The dynamic of the final week of the federal election campaign will be determined by whether voters react with panic, delight or indifference to these four words: Prime Minister Jack Layton.
Mr. Layton and the NDP continue to hit unprecedented levels of national support, with two polls on Monday giving the party a double-digit lead in Quebec, enough to give the New Democrats a huge number of seats in the province. The Bloc Québécois appears to be in freefall; the Liberals are slipping into third place.
No one is talking about an outright win by the NDP on May 2. The Conservatives still have a substantial lead, and are still projected to win both the popular vote and the largest number of seats.
But the extent of the NDP rise is such - assuming it holds - that the party could add a third notch on its belt: Killing off hopes of a Tory majority.
The latest poll by EKOS Research has the Conservatives at 34 per cent, narrowly ahead of the NDP at 28 per cent, with the Liberals at 24 per cent, with the Bloc at 6.2 per cent. Based on those numbers, EKOS is projecting that the Conservatives would see their seat count shrink to 131, while the NDP soared to 100, the Liberals fell to 62 and the Bloc was reduced to a mere 14 seats.
Under that scenario, Mr. Harper would win the election and have first crack at forming a government. But Mr. Layton, as Leader of the Official Opposition, would be in as nearly as strong a position as Mr. Harper. According to the EKOS projections, the NDP would be able to survive a confidence vote without the support of the Bloc. Presumably, Michael Ignatieff would not be able to carry on as leader if the Liberals were confronted with the humiliation of third-place status. That would leave the Liberals in a co-operative mood, boosting Mr. Layton's chances.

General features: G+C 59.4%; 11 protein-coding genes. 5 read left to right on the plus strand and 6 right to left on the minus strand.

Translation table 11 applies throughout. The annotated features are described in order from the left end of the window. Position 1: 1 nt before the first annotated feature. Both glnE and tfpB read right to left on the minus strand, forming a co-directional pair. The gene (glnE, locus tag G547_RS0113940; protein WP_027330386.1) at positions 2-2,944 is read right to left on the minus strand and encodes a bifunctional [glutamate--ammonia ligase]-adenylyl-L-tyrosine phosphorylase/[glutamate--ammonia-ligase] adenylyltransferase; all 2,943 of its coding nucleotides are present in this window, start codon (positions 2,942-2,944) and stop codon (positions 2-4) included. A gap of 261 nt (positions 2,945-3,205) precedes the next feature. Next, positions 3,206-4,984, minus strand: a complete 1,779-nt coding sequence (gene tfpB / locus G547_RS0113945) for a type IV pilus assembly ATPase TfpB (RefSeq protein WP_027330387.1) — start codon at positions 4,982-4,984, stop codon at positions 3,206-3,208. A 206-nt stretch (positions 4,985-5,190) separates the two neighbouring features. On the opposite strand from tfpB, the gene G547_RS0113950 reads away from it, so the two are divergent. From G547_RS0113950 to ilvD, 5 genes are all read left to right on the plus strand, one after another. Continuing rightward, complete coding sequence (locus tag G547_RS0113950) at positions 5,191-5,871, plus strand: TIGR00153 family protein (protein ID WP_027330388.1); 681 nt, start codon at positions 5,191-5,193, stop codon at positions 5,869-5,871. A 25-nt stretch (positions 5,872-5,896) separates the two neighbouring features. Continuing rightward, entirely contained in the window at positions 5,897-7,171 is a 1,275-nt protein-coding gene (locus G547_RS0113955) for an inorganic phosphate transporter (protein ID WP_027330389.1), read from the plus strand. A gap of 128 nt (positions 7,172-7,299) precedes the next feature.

There are several hypothetical layers at work in the above scenario, not the least of which is a supposition that Mr. Layton would even attempt to form a government. And the only seat count that matters is the real one that emerges on May 2.
But the trends that Mr. Graves is pointing to are real. The NDP surge has displaced first the Bloc, and then the Liberals. It may still do so to the Conservatives, the only difference being that it would happen after election day.
Mr. Graves said there is little that the other parties can do on their own at this point to derail NDP momentum. However, voters may do so, if the current crop of polls lead them to recoil from the possibility not just of the NDP displacing the Liberals as the Official Opposition, but of Mr. Layton conceivably being in a position to become prime minister.
Mr. Graves believes that Quebec voters will react either with indifference, or even perhaps enthusiasm, at the notion of the NDP supplanting Mr. Harper.
That will leave it up to the rest of Canada to decide whether the turn to the NDP is a welcome historic transformation to be embraced, or a harrowing flirtation with disaster narrowly averted.